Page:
Chris von Saltza, left, and Ursel Brunner, right, after a preliminary 100m freestyle event where von Saltza set a new Olympic record at 1:10.9.
Watching Katie Ledecky’s record-setting swimming career since her international debut as a 15-year-old at the Olympic Games London 2012 has brought back so many memories for Chris Olmstead.
“It’s mind-boggling,” the 76-year-old said, laughing, when asked about some of Ledecky’s achievements, including becoming the first American woman to swim 400 meters in under four minutes.
Olmstead knows better than most what it’s like to be in Ledecky’s position. Heck, Olmstead was Ledecky back in the 1950s when she was Chris von Saltza, the teenage swimming sensation whom Sports Illustrated dubbed “the best freestyle swimmer ever developed in America” when she was just 14 years old. Two years later, von Saltza set the world record in the 400-meter freestyle at the U.S. Olympic Team Trials and then won three gold medals and one silver medal at the 1960 Olympic Games in Rome.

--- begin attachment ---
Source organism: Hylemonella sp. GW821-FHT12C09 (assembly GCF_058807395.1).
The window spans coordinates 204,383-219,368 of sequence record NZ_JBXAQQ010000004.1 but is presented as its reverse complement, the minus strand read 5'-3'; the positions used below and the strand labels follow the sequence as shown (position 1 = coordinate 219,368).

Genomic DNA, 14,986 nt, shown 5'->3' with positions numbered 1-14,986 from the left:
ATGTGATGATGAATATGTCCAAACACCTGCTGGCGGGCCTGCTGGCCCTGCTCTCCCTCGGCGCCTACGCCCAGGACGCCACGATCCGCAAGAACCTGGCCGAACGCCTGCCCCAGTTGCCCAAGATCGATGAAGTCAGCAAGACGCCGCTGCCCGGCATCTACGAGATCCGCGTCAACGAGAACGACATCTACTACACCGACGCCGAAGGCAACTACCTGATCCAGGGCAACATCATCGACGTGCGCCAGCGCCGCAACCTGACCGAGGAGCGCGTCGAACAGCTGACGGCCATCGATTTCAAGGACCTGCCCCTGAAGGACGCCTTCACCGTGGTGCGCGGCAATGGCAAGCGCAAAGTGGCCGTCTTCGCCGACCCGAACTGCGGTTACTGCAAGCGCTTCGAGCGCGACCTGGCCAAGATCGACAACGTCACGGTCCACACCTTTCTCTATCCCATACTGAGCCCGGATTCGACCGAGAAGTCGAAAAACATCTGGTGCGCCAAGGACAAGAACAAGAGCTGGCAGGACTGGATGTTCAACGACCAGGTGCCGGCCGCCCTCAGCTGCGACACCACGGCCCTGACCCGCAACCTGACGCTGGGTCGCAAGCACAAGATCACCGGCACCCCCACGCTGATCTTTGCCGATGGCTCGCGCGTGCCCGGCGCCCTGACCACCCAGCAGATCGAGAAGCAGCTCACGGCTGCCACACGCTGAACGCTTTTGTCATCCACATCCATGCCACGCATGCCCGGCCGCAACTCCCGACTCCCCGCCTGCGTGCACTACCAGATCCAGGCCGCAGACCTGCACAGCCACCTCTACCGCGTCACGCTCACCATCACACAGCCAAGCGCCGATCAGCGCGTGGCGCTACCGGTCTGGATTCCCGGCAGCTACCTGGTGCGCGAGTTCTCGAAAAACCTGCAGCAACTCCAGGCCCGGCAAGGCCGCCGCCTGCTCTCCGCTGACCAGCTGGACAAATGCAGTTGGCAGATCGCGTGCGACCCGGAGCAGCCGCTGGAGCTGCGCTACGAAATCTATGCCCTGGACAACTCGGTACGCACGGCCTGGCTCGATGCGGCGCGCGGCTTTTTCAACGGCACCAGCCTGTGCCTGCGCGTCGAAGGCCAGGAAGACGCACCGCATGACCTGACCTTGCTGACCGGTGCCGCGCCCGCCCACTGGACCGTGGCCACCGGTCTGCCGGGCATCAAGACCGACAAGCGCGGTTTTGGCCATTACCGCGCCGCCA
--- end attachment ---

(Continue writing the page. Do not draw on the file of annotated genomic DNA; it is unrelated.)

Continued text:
But at 17, the same age at which Ledecky dipped under four minutes in the 400-meter, Olmstead was already retired. In the era before Title IX, what limited opportunities there were for women in athletics during high school certainly didn’t extend into college. Olmstead knew she wanted to further her education, so her only choice was to leave swimming behind.